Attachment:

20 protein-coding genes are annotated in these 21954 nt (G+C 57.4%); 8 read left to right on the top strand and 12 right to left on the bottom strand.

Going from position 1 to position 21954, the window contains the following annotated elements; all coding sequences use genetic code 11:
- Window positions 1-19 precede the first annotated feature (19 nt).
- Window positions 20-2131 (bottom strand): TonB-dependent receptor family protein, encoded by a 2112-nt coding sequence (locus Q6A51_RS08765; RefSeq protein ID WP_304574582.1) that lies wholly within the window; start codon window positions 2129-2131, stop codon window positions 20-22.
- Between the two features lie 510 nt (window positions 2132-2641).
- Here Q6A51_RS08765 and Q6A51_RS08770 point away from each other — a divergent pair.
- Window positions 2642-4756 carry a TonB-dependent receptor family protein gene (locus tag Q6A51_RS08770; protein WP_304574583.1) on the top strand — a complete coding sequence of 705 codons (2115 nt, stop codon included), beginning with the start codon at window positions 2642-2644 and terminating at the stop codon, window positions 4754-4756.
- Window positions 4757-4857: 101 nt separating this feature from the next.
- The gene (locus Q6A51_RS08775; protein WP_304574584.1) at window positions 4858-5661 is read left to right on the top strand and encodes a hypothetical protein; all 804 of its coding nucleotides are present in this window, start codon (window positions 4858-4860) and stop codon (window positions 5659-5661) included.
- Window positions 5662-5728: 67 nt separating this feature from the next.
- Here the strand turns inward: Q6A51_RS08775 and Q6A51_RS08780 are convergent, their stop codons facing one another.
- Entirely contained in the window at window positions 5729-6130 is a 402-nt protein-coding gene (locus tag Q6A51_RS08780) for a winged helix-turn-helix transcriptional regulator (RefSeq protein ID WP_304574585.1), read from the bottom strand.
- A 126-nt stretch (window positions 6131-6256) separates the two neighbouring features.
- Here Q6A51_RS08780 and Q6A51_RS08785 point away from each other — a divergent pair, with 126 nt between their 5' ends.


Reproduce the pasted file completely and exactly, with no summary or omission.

20 protein-coding genes are annotated in these 21954 nt (G+C 57.4%); 8 read left to right on the top strand and 12 right to left on the bottom strand.

Going from position 1 to position 21954, the window contains the following annotated elements; all coding sequences use genetic code 11:
- Window positions 1-19 precede the first annotated feature (19 nt).
- Window positions 20-2131 (bottom strand): TonB-dependent receptor family protein, encoded by a 2112-nt coding sequence (locus Q6A51_RS08765; RefSeq protein ID WP_304574582.1) that lies wholly within the window; start codon window positions 2129-2131, stop codon window positions 20-22.
- Between the two features lie 510 nt (window positions 2132-2641).
- Here Q6A51_RS08765 and Q6A51_RS08770 point away from each other — a divergent pair.
- Window positions 2642-4756 carry a TonB-dependent receptor family protein gene (locus tag Q6A51_RS08770; protein WP_304574583.1) on the top strand — a complete coding sequence of 705 codons (2115 nt, stop codon included), beginning with the start codon at window positions 2642-2644 and terminating at the stop codon, window positions 4754-4756.
- Window positions 4757-4857: 101 nt separating this feature from the next.
- The gene (locus Q6A51_RS08775; protein WP_304574584.1) at window positions 4858-5661 is read left to right on the top strand and encodes a hypothetical protein; all 804 of its coding nucleotides are present in this window, start codon (window positions 4858-4860) and stop codon (window positions 5659-5661) included.
- Window positions 5662-5728: 67 nt separating this feature from the next.
- Here the strand turns inward: Q6A51_RS08775 and Q6A51_RS08780 are convergent, their stop codons facing one another.
- Entirely contained in the window at window positions 5729-6130 is a 402-nt protein-coding gene (locus tag Q6A51_RS08780) for a winged helix-turn-helix transcriptional regulator (RefSeq protein ID WP_304574585.1), read from the bottom strand.
- A 126-nt stretch (window positions 6131-6256) separates the two neighbouring features.
- Here Q6A51_RS08780 and Q6A51_RS08785 point away from each other — a divergent pair, with 126 nt between their 5' ends.